React Hooks - Understanding the useEffect Hook

React Hooks - Understanding the useEffect Hook

Understanding the useEffect Hook

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Shaydee Coder
ยทSep 11, 2021ยท

4 min read

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Since I started working with React Hooks, I've finally had a grasp of how useEffect works.

If you already have experience working with the life-cycle methods in class components, useEffect shouldn't be difficult for you to understand.

Just as in a class component, useEffect uses the different phases of a component's life-cycle in a functional component. If you're wondering what the life-cycle phases are, here you go;

  1. Initial Rendering/Mounting Phase
  2. Updating Phase
  3. Unmounting Phase

Initial Rendering/Mounting Phase

This is the phase when the component is about to start it's life journey and make it's way to the DOM.

Updating Phase

Once the component gets added to the DOM it can potentially update and re-render only when a prop or state change occurs.

Unmounting Phase

This is the final phase of a component's life-cycle in which the component is removed from the DOM.

1. The Initial Rendering Phase of useEffect

The useEffect function accepts two parameters, a call-back function and the life-cycle phase as a second parameter i.e when you want the call-back function to be executed.

The second parameter could be left empty, and if you need to add a second parameter, it would always be an array. Either an empty array or an array containing a piece of state.

Whenever an empty array is used as a second parameter, it means the call-back function inside the useEffect should be executed in the initial rendering phase e.g.

useEffect(() => {}, []);

2. The Updating Phase of useEffect

When an array holding a piece of state is used as the second parameter, it means the call-back function should be executed in the initial rendering phase and also in the updating phase i.e when the state in the array is changed or updated e.g.

useEffect(() => {}, [data]);

When a second parameter is not declared, it means the call-back should be executed in the initial rendering phase and whenever ANY state is changed or in the initial rendering phase and EVERYTIME the component is updated e.g.

useEffect(() => {});

3. The Unmounting Phase of useEffect

Now let's discuss the unmounting phase of the useEffect Hook, this hook returns only one thing which is a function, it doesn't return any other thing except a function. Before proceeding with the unmounting phase, let's discuss in detail useEffect and asynchronous functions.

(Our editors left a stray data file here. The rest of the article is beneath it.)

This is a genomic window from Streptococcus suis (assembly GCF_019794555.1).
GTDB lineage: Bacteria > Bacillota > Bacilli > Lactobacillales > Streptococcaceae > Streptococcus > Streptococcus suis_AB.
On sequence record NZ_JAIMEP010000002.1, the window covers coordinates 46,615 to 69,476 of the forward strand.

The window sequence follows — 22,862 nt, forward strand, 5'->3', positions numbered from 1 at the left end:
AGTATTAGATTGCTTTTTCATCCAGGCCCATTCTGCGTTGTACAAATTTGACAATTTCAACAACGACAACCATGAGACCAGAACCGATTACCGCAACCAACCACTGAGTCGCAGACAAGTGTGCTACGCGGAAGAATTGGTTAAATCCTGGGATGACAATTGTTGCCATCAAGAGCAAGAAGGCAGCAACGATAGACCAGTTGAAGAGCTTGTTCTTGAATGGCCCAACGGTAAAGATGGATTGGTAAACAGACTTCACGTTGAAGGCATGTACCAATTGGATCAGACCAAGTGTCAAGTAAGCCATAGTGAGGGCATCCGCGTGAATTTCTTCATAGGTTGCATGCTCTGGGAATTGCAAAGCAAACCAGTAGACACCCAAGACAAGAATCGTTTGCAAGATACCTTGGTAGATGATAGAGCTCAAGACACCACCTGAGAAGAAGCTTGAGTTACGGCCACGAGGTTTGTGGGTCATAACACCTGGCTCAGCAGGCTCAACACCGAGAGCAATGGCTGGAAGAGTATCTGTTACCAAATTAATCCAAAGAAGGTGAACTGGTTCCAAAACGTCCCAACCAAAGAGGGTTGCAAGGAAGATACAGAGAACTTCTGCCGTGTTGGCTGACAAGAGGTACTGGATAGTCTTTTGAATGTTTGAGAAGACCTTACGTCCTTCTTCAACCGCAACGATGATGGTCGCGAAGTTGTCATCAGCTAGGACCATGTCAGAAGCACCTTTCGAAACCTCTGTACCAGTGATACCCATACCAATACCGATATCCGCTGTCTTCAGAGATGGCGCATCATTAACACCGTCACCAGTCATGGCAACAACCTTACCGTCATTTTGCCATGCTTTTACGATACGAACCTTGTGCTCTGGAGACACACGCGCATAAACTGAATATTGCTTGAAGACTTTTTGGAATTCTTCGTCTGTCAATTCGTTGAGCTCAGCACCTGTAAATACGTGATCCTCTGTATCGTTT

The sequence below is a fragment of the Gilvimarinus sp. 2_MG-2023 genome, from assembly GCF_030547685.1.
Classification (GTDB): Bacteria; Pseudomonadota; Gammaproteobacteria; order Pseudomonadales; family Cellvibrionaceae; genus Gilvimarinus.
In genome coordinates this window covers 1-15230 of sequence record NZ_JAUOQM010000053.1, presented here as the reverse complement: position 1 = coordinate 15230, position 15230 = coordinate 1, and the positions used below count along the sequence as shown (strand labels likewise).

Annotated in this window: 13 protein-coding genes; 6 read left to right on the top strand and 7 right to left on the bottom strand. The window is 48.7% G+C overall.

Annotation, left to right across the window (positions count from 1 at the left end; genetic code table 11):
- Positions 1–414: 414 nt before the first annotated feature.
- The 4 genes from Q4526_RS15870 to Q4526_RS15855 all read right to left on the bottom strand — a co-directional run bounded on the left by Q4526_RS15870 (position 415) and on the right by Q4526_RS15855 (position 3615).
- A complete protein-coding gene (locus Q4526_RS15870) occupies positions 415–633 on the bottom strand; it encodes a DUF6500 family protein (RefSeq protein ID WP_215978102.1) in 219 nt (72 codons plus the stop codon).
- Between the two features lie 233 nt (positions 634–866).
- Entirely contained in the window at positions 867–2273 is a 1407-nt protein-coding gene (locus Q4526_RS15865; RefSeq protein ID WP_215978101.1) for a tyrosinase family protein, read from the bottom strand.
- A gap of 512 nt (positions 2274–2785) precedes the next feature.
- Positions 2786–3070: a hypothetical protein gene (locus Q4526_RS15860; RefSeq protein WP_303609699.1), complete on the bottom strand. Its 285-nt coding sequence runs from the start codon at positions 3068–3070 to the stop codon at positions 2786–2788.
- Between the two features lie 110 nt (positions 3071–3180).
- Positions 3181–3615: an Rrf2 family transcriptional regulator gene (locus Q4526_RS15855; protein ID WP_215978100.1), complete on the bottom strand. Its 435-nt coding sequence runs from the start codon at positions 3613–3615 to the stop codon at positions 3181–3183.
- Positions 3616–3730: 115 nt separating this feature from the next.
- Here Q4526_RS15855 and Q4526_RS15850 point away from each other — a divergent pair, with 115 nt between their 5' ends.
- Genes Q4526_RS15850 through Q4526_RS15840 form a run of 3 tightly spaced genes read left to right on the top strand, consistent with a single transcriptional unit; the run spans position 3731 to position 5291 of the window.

The useEffect hook doesn't accept an asynchronous function as a callback function. If you need to use an asynchronous function in useEffect, then you will have to use it in a callback function and not directly, as a callback function e.g.

useEffect(() => {
    // Your asynchronous function here inside the callback function
    async () => {}

Let's get back to the unmounting phase of useEffect, remember that this hook only returns a function, this returned function is not called immediately whenever useEffect is executed. This returned function is stored in memory and only runs just before another execution of the same useEffect where the function was returned.

Let me walk you through an example that will help you grasp the concept more;

useEffect(() => {
    console.log("1. The useEffect logic");

    /* The unmounting phase */
    return () => {
         console.log("2. The unmounting phase");

The above code snippet would log to the console 1. The useEffect logic in the first execution of the useEffect callback function. Now, because the useEffect has been executed once, the returned function is then stored in memory waiting for the useEffect to be executed for the second time.

// Console output
// 1. The useEffect Logic

When the useEffect is executed the second time, the returned function stored in memory during the first execution would then be executed before running the second execution of the useEffect hook. Now, the console output would look like this:

// Console output
// 2. The unmounting phase
// 1. The useEffect logic

After the second execution, the returned function is then stored again in memory patiently waiting for another useEffect call to trigger its execution, and this is how the cycle goes on over and over again.

Wow! You read it all till this point ๐Ÿ˜Š, I hope this was helpful understanding how useEffect work in a functional component?

Thank you for reading this far ๐Ÿ˜Š

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